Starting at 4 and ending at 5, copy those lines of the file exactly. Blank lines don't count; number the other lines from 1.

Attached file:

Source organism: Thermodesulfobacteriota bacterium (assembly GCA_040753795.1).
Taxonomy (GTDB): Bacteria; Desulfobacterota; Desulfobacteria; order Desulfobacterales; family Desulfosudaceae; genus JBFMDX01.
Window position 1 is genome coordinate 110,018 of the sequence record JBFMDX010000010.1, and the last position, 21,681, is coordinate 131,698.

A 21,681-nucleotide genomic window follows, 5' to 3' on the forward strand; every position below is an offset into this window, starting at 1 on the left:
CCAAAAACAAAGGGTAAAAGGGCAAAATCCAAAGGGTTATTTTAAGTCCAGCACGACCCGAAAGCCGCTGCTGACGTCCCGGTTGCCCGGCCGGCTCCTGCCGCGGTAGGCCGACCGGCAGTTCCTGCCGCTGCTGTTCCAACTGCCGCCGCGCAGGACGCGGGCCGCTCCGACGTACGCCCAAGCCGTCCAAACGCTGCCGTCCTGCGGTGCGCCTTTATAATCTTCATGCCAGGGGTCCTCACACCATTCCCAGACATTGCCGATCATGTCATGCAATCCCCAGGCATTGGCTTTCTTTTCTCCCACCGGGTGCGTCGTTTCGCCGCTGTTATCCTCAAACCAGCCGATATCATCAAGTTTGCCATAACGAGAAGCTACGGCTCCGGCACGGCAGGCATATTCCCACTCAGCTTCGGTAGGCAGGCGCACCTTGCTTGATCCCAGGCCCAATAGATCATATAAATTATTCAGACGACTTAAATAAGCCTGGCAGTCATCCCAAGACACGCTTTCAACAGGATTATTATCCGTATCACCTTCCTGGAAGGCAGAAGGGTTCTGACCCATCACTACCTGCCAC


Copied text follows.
A 21,681-nucleotide genomic window follows, 5' to 3' on the forward strand; every position below is an offset into this window, starting at 1 on the left:
CCAAAAACAAAGGGTAAAAGGGCAAAATCCAAAGGGTTATTTTAAGTCCAGCACGACCCGAAAGCCGCTGCTGACGTCCCGGTTGCCCGGCCGGCTCCTGCCGCGGTAGGCCGACCGGCAGTTCCTGCCGCTGCTGTTCCAACTGCCGCCGCGCAGGACGCGGGCCGCTCCGACGTACGCCCAAGCCGTCCAAACGCTGCCGTCCTGCGGTGCGCCTTTATAATCTTCATGCCAGGGGTCCTCACACCATTCCCAGACATTGCCGATCATGTCATGCAATCCCCAGGCATTGGCTTTCTTTTCTCCCACCGGGTGCGTCGTTTCGCCGCTGTTATCCTCAAACCAGCCGATATCATCAAGTTTGCCATAACGAGAAGCTACGGCTCCGGCACGGCAGGCATATTCCCACTCAGCTTCGGTAGGCAGGCGCACCTTGCTTGATCCCAGGCCCAATAGATCATATAAATTATTCAGACGACTTAAATAAGCCTGGCAGTCATCCCAAGACACGCTTTCAACAGGATTATTATCCGTATCACCTTCCTGGAAGGCAGAAGGGTTCTGACCCATCACTACCTGCCAC